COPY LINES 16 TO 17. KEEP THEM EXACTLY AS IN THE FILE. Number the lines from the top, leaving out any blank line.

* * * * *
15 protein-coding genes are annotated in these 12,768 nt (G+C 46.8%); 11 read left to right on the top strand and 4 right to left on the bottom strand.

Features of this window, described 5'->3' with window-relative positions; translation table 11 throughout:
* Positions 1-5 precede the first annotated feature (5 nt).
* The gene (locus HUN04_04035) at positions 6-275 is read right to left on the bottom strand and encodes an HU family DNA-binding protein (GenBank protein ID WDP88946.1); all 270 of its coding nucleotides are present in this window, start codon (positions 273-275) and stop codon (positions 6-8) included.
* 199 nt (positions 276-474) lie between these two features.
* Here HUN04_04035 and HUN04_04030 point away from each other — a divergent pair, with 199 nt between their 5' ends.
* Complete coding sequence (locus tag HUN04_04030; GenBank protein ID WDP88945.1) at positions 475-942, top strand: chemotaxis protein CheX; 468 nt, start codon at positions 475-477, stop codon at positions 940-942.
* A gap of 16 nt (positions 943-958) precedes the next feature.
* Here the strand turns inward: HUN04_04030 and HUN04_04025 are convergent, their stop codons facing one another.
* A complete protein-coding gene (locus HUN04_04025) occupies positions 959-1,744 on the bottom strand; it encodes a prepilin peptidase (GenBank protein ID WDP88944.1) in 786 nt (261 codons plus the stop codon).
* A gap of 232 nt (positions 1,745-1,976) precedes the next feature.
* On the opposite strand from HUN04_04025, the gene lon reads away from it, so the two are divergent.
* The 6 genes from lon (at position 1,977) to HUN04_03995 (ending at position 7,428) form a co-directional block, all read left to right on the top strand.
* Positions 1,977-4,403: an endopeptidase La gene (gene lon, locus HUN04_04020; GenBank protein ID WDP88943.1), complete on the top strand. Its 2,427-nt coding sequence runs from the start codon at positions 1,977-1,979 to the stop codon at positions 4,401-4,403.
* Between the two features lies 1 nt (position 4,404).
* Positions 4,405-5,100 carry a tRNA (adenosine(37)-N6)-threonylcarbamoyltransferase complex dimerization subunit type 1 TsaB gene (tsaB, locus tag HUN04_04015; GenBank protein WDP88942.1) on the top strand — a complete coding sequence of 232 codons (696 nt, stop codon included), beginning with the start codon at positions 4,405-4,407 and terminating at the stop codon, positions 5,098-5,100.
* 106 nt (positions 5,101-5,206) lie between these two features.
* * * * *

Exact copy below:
* Positions 4,405-5,100 carry a tRNA (adenosine(37)-N6)-threonylcarbamoyltransferase complex dimerization subunit type 1 TsaB gene (tsaB, locus tag HUN04_04015; GenBank protein WDP88942.1) on the top strand — a complete coding sequence of 232 codons (696 nt, stop codon included), beginning with the start codon at positions 4,405-4,407 and terminating at the stop codon, positions 5,098-5,100.
* 106 nt (positions 5,101-5,206) lie between these two features.